The complaint serves two purposes: to present a clear and concise statement of the facts upon which jurisdiction by the Board is predicated and to indicate clearly and concisely the acts which are claimed to constitute unfair labor practices. 29 C.F.R. § 102.15. The complaint is not to be judged by rigid pleading rules, but it must put the employer on notice of the basis of the charges against him. N.L.R.B. v. Handy Hardware Wholesale, Inc.,542 F.2d 935, 940 (5th Cir. 1976). Though the complaint does not always mark the limits of relief, enforcement of a Board order will be denied when it is based on a violation "neither charged in the complaint nor litigated at the hearing." N.L.R.B. v. H. E. Fletcher Co., 298 F.2d 594, 600 (1st Cir. 1962). See also N.L.R.B. v. Tamper, Inc., 522 F.2d 781, 789 n. 12 (4th Cir. 1975); Boyle's Famous Corned Beef Company v. N.L.R.B., 400 F.2d 154, 164 (8th Cir. 1968). This circuit has adopted the reasoning of Fletcher and enforced a finding not based on a charge in the complaint, but litigated at the hearing. Bob's Casing Crews, Inc. v. N.L.R.B., 458 F.2d 1301 (5th Cir. 1972); Engineers and Fabricators, Inc. v. N.L.R.B., 376 F.2d 482, 485 (5th Cir. 1967).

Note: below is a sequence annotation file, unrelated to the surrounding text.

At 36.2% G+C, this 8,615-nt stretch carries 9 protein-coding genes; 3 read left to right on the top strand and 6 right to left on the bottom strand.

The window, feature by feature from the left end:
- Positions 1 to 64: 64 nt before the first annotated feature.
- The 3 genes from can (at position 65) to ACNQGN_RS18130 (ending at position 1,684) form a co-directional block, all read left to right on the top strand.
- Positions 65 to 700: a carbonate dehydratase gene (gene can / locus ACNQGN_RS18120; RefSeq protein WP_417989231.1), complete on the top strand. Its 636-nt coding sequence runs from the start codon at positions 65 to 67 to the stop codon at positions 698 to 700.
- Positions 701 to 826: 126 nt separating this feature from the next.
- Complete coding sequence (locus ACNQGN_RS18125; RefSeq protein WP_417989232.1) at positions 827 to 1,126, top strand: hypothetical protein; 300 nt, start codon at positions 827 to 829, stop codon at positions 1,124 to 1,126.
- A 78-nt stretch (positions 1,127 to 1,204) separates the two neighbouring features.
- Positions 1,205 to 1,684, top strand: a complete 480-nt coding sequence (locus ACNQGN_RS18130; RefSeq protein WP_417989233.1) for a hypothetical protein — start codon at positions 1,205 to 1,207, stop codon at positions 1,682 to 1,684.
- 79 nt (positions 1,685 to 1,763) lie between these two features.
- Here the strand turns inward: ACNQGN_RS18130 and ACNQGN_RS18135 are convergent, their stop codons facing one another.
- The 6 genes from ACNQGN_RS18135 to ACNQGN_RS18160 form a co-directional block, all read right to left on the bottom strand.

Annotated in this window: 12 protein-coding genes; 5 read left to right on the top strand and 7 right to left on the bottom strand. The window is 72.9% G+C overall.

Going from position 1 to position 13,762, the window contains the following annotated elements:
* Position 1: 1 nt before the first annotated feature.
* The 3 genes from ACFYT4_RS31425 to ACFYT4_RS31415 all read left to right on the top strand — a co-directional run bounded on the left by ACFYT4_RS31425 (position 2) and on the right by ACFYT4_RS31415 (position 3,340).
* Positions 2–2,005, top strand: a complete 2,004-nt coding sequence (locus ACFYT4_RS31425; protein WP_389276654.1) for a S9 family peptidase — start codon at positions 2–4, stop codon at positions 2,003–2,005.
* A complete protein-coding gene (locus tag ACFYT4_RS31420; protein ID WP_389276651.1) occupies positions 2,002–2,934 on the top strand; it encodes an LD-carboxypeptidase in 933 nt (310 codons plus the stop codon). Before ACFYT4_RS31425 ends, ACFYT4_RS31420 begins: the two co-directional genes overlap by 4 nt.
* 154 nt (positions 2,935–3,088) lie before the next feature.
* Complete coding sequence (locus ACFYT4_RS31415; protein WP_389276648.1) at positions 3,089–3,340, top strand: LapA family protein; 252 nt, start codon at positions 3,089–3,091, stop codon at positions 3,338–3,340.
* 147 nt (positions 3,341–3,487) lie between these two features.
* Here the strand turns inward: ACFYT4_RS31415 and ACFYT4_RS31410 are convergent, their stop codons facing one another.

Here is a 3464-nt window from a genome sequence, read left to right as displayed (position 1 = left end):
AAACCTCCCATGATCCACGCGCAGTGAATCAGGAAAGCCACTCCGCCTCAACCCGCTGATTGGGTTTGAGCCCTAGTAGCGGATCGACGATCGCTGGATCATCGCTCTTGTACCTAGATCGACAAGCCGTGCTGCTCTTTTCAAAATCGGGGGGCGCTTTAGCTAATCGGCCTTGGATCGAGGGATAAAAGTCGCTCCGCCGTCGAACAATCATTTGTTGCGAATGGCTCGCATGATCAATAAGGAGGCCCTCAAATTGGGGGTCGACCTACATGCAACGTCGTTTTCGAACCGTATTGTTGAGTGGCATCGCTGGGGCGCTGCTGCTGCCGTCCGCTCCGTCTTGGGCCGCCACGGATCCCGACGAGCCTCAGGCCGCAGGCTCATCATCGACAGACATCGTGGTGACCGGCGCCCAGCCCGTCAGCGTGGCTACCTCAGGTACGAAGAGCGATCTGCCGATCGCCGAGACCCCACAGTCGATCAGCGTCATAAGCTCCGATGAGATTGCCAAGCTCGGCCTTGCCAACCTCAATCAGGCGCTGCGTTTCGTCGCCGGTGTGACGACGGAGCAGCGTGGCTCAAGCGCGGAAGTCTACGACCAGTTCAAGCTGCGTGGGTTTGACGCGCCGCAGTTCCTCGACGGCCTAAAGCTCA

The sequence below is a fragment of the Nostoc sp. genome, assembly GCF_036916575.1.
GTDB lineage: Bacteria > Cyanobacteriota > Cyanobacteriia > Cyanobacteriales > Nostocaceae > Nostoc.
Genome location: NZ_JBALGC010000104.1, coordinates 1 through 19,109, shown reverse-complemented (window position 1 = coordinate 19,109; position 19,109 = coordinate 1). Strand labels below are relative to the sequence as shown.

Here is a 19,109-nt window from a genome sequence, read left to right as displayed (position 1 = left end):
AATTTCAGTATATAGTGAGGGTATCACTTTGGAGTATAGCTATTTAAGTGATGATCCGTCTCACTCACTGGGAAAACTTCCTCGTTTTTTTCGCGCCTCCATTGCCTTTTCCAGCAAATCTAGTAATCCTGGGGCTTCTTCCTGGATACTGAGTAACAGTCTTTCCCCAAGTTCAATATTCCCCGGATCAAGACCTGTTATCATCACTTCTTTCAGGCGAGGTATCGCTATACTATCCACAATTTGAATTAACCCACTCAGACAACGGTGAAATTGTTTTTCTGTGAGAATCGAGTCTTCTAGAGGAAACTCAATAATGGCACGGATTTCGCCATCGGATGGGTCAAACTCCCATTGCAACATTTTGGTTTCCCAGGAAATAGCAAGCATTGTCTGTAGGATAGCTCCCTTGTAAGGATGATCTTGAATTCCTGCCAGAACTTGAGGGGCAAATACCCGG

As an alternative contention, Sunnyland asserts that the issue of discriminatory enforcement of the no-solicitation rule was not fully and fairly litigated at the hearing. Sunnyland contends that even if full litigation can be the sole basis for an order, we should not enforce because it never had notice that the hearing was intended to cover the "full spectrum of solicitation rule enforcement." The record clearly refutes Sunnyland's position. The General Counsel produced testimony that the solicitation rule was not applied to non-union activities. Sunnyland called as witnesses employees said to have been soliciting in violation of the rule but not sanctioned for it who denied any improper soliciting. Sunnyland asserts that its purpose was limited to discrediting the General Counsel's witnesses by showing they were wrong in asserting that others had violated the no-solicitation rule. It attempts to draw an overfine distinction. Wrongful discharge was the basic issue pled. As Sunnyland properly concedes, it was not necessary for the General Counsel to demonstrate that the no-solicitation rule never was applied to other types of activities to establish that its application to Scott and Wilson made their discharges wrongful. A showing that it was applied to union solicitation and frequently was not applied to other types of employee activities would be adequate. When a prima facie case of discriminatory application of the no-solicitation rule was made by the General Counsel, and Sunnyland sought to rebut this proof with contrary testimony, the Administrative Law Judge could, as he did, resolve the conflict. He concluded, "the plant appears to be run in a rather easy-going manner with employees being free to talk about anything they wish including the sale of merchandise." Substantial evidence supported this conclusion. Because it is plain that Sunnyland knew what was going on, that is where the matter ends.